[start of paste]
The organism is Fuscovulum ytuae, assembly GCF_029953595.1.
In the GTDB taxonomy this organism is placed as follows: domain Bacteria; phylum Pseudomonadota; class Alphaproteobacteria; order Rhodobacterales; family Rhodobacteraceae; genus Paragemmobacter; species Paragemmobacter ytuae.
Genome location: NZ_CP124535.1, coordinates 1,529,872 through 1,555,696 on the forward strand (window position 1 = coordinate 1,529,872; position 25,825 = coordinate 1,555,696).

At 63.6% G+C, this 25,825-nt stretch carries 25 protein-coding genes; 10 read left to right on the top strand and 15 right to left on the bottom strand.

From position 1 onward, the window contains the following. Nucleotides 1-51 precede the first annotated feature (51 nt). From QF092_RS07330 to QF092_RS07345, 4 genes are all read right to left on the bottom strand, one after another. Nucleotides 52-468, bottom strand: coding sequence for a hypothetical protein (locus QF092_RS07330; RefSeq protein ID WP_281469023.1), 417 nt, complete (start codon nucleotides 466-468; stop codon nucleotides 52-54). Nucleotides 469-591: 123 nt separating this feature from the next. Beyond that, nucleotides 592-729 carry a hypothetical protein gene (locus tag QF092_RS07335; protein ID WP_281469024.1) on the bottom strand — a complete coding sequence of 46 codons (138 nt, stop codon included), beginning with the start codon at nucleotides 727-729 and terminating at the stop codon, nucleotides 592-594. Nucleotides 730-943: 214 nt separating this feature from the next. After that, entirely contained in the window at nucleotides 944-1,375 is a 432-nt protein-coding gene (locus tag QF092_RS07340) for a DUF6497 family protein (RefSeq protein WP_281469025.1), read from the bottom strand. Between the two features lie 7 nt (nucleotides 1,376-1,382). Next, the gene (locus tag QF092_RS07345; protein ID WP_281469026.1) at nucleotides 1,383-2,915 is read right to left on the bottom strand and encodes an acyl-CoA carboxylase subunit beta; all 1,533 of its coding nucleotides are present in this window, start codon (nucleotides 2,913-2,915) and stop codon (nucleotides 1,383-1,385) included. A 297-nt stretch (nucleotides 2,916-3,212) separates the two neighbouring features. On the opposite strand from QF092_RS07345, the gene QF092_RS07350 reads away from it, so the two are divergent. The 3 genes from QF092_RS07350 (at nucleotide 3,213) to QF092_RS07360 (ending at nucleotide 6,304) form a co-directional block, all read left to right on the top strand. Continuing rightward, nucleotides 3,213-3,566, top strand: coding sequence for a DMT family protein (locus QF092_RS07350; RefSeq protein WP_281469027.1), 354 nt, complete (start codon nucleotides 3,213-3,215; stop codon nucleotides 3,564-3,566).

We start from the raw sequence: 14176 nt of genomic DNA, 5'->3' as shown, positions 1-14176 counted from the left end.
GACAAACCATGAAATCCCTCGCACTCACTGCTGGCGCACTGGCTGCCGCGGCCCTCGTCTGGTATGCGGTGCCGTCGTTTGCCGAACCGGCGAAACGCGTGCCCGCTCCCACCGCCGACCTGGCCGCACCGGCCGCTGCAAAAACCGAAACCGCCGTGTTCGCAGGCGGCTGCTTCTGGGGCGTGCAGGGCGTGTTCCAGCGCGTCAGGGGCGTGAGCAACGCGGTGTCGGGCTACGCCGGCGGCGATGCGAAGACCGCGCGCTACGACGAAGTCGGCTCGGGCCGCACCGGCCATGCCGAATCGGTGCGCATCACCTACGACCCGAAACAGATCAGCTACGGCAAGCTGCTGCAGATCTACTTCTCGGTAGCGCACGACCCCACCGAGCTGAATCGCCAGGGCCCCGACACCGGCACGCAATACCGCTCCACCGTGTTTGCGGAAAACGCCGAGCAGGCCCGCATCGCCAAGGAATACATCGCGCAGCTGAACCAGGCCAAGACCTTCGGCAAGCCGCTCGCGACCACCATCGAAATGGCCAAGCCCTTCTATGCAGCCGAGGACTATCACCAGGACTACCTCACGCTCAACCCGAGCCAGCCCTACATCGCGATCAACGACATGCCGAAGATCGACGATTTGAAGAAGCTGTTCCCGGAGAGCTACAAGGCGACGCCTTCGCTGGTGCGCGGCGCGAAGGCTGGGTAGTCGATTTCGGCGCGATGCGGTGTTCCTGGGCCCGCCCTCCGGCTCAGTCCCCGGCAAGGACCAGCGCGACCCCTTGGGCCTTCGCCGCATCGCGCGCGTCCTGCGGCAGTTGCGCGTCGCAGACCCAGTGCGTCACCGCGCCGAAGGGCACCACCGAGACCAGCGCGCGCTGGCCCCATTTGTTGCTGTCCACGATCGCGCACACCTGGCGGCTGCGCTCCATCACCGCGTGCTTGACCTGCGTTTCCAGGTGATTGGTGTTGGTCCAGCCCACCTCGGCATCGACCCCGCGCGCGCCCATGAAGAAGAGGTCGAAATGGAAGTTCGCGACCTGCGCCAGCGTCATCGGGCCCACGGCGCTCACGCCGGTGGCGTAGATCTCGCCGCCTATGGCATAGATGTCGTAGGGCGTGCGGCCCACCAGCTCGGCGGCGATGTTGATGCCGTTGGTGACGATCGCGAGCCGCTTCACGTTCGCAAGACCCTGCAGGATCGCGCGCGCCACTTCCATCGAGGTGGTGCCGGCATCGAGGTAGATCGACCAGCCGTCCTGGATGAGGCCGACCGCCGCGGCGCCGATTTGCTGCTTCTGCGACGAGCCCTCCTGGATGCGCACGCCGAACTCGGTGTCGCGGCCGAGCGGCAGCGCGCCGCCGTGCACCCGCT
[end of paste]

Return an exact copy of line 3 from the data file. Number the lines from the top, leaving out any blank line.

Genome location: NZ_CP124535.1, coordinates 1,529,872 through 1,555,696 on the forward strand (window position 1 = coordinate 1,529,872; position 25,825 = coordinate 1,555,696).